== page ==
25 years have passed since that fateful night shook Bhopal out of its slumber and into international limelight. A quarter of a century is a long time, by any standards. But the memories of the Methyl Isocyanate (MIC) leak are vivid in those that suffer its after effects and even more so in those that rekindle the tragedy each time it’s about to die a natural death.
Reams and reams of newsprint have been sadistically used to restructure the gas tragedy and to depict the terrible living conditions of those that survived what is notoriously known as the ‘world’s worst industrial disaster’.
The gas tragedy, like several other holocausts that preceded or followed it, would’ve met a quiet burial, save for some unstinting and self-satisfying resuscitation provided by activists and fellow journalists, as the subject provisions sure-shot national headlines and bylines especially around this time of the year.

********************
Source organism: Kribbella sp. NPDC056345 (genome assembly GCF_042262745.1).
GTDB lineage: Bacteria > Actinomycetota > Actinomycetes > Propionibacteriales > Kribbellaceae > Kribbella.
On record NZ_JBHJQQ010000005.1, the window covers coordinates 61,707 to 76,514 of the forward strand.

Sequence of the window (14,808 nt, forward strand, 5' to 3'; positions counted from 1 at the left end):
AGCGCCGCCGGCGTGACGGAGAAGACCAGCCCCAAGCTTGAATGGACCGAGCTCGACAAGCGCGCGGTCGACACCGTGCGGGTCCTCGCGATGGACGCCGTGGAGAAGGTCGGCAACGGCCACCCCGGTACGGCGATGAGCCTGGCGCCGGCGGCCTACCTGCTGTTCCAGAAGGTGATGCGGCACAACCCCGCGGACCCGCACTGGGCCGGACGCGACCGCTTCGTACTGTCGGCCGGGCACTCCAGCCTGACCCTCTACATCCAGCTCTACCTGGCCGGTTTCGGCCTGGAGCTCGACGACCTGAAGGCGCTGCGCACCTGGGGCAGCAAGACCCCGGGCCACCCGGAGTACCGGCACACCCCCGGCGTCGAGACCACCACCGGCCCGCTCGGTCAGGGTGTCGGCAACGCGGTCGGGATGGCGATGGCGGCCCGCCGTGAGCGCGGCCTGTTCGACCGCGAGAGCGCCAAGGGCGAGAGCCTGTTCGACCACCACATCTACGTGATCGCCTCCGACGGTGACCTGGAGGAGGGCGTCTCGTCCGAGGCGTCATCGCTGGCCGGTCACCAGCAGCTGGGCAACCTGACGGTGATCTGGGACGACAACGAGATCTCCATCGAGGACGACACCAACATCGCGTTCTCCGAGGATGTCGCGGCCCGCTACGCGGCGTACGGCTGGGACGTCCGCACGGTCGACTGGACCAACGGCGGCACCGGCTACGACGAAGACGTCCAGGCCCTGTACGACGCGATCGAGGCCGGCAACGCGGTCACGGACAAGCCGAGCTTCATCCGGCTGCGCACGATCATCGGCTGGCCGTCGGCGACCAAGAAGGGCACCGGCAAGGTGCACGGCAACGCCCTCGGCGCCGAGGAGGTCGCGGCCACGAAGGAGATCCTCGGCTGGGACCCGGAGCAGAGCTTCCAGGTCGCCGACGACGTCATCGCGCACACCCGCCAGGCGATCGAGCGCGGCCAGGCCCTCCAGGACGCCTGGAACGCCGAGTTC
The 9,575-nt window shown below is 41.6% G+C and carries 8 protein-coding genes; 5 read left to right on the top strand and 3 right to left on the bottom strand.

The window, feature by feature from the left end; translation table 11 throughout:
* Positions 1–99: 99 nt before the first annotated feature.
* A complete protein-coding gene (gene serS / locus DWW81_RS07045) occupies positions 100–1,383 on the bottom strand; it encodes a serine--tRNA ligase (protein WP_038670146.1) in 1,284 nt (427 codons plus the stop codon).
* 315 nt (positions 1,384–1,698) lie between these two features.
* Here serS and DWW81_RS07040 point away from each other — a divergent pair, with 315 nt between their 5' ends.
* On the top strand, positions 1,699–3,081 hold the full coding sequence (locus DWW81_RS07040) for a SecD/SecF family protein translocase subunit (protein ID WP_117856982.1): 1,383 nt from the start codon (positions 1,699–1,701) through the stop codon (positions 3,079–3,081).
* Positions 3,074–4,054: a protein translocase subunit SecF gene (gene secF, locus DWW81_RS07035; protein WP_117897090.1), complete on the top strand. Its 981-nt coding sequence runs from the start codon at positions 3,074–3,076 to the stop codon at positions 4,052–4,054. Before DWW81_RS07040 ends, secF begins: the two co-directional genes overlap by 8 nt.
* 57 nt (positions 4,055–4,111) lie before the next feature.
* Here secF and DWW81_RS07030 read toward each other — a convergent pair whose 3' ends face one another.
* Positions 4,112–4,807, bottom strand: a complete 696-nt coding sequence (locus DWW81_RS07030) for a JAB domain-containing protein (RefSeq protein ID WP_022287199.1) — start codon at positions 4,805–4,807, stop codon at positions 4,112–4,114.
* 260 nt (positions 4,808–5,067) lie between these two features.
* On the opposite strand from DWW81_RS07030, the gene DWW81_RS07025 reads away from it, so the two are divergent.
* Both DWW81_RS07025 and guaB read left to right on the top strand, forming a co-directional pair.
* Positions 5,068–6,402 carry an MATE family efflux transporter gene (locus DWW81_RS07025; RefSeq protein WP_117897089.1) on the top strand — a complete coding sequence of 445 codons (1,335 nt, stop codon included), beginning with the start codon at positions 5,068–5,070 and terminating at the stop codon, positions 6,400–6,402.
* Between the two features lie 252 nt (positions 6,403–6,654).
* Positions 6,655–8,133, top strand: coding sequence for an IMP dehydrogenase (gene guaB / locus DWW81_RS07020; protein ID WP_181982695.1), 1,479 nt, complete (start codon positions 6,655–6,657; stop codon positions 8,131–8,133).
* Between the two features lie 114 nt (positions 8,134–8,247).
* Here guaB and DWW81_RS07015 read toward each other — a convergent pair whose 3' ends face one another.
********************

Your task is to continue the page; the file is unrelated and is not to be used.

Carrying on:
Come November and Bhopal is back in the bylines, as snotty hacks Velcro their Woodlands and make a beeline for the dingy old city by-lanes – the habitat of the gas victims – and that elusive story. The excursion often includes stopovers to meet activists, who sensing reprieve, after a year-long wait, are only too glad to help.
Photographers are hurriedly requisitioned to capture the zillion wrinkles that shroud an old woman’s eyes, and morbid copy makes your breakfast table the next mo(u)rning (it sometimes takes only that long to edit).
The task accomplished and the story done, the victims and their plight is consigned to a sleepy conscience, until next year, when it would be professionally correct to cover the infamous Bhopal tragedy that snatched away thousands of lives, a number still unspecified and buried, perhaps, beyond the bylines.